MANCHESTER England (Reuters) - Scotland will get more autonomy with no “ifs or buts”, Prime Minister David Cameron’s office said on Sunday, after Scottish leader Alex Salmond accused him and other politicians of tricking Scots out of independence.
Salmond made his allegations after Cameron, within hours of Scotland voting ‘No’ to independence in a referendum last week, unexpectedly said new powers for Scotland promised by London before the vote should go in tandem with new powers for England.
His sudden change of tack sparked a rancorous dispute with the opposition Labour party which said it had a different vision of how constitutional reform for England should unfold.
This raised the possibility a new deal for Scotland could be delayed or even thwarted by a party political row.
Angered by the turn of events, Salmond, who is stepping down as leader of the pro-independence Scottish National Party (SNP) after losing the independence referendum, accused Cameron on Sunday of winning the vote by making false pledges.
“It is the people who were persuaded to vote ‘No’ who were misled, who were gulled, who were tricked effectively,” Salmond told BBC TV, saying he thought last-minute promises of greater powers and continued higher-than-average funding, which he said were already unravelling, had swayed the vote’s outcome.
Cameron’s office responded by saying the government would stick to its promises.
“This Government has delivered on devolution and we will do so again in the next Parliament,” it said in a statement, referring to the next government’s 2015-2020 term in office.
A source in Cameron’s office said that despite earlier remarks by him and one of his most senior lieutenants, Cameron would not delay new powers for Scotland if cross-party agreement over wider reform for England could not be reached.
“The prime minister and other leaders have made a clear and unambiguous commitment to deliver on devolution - and produce draft legislation by January. They will deliver on that commitment - no ifs, no buts,” the source said.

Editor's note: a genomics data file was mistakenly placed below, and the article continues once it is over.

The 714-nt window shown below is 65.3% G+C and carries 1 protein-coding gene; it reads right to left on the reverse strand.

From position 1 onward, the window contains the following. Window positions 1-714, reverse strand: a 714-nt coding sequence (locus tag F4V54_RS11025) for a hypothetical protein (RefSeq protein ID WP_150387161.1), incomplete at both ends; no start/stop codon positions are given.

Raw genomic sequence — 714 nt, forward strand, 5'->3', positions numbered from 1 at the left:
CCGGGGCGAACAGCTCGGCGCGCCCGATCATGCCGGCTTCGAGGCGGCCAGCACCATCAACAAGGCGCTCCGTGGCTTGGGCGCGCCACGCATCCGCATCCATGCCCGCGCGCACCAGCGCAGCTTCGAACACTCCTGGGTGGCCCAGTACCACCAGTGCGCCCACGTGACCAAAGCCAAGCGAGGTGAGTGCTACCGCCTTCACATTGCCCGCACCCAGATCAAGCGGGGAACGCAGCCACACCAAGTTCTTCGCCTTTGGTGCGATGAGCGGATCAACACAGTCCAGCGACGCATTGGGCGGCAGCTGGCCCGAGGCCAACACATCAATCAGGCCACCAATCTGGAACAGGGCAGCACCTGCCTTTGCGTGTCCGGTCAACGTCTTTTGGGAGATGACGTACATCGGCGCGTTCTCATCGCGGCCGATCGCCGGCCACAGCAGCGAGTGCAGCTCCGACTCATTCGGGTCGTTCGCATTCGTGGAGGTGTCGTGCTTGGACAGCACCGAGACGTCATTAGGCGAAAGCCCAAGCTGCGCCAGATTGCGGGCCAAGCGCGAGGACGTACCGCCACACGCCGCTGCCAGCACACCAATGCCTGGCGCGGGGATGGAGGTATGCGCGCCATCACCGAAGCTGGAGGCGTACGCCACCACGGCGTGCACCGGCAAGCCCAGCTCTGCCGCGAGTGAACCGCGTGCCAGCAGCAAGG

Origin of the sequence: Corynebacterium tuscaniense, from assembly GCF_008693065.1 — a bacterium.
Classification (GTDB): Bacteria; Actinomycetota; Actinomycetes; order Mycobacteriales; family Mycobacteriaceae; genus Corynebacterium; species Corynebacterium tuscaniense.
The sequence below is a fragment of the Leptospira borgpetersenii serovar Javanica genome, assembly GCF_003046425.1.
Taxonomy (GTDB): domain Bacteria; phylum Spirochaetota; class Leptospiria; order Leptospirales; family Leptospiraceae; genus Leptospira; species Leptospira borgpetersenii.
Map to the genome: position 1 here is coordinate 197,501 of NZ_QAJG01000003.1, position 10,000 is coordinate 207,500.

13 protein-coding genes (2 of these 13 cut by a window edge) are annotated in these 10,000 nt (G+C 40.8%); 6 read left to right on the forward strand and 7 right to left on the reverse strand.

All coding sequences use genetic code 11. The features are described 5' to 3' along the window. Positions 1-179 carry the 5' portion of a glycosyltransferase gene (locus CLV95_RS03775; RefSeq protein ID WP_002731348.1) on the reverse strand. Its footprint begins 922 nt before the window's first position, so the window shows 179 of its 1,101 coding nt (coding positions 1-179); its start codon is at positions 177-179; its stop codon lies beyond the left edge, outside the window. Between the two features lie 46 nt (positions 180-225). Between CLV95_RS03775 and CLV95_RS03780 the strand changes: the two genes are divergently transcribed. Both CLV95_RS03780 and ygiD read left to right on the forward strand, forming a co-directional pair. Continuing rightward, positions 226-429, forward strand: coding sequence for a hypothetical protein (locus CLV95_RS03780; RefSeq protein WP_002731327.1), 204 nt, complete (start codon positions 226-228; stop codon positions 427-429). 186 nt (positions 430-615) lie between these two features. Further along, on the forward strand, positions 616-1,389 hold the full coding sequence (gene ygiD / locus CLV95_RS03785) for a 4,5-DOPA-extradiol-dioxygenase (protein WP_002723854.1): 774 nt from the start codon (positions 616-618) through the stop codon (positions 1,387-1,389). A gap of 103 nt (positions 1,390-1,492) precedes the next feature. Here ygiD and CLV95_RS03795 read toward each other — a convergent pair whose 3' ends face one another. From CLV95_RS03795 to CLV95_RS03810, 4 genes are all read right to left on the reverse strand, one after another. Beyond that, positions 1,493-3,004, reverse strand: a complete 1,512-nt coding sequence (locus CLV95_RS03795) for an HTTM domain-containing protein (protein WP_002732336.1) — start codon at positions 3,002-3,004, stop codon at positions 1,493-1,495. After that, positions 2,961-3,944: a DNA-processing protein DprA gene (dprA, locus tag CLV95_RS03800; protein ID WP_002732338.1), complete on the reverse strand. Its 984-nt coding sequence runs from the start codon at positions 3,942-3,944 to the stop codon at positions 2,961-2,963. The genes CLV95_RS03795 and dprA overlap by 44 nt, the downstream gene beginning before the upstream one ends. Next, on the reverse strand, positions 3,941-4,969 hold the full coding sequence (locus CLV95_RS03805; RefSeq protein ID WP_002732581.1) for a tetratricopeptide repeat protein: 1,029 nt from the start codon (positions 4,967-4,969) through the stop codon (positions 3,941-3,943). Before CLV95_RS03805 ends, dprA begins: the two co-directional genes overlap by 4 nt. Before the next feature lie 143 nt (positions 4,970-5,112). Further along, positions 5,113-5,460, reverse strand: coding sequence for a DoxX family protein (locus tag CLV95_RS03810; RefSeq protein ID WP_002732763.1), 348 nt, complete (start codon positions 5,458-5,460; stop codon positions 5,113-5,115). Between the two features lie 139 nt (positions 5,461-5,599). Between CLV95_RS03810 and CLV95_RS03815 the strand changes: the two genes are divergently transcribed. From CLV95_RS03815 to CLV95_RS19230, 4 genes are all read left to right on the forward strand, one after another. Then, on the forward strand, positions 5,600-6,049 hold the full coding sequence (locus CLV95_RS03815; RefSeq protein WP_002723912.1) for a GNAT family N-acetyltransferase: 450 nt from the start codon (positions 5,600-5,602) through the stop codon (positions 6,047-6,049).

The dispute between Labour and the Conservatives overshadowed the start of Labour’s annual conference in Manchester, meant to focus on the party’s vision of a society where wealth and opportunity is shared more equally.
Instead, Labour leader Ed Miliband was forced to clarify his views on English devolution as part of what many voters are likely to perceive as a needless party political spat.
Cameron, under pressure from some of his own lawmakers representing English constituencies, has said he wants to stop Scots lawmakers voting on English issues in parliament, a matter he says should be the preserve of those representing England.
Conservatives fear losing votes to the nationalist UK Independence Party if Scotland, which has its own parliament and a large measure of devolution, gets more autonomy and keeps more funding per head than the rest of Britain, without concessions to England, the United Kingdom’s largest part.
Labour, however, has fewer lawmakers in England than the Conservatives and could stand to lose its ability to get legislation through parliament if it was in government under Cameron’s English proposals.
Miliband said on Sunday he disagreed with the proposals because he thought more time and consultation was needed to work out a solution to “the English question” accusing his rival of playing politics.
“You know we’ve spent two years trying to keep our country together. Let’s have a proper constitutional convention, let’s look at these issues,” Miliband told BBC TV.
“Let’s not drive our country apart because David Cameron thinks it’s a sort of opportunity for him to do it.”
Cameron, who is due to meet some of his own lawmakers on Monday to discuss his proposals for English voting, made it clear that the disagreement could resonate in the May 2015 general election, warning Miliband his reluctance to restructure voting arrangements in favour of England could backfire.
“The challenge to Labour and Ed Miliband is clear: either resolve this issue with us, or explain to the people of the rest of the UK why they shouldn’t have the same powers as we are rightfully devolving to the people of Scotland,” Cameron said in an article released on social media on Sunday.
Editing by Philippa Fletcher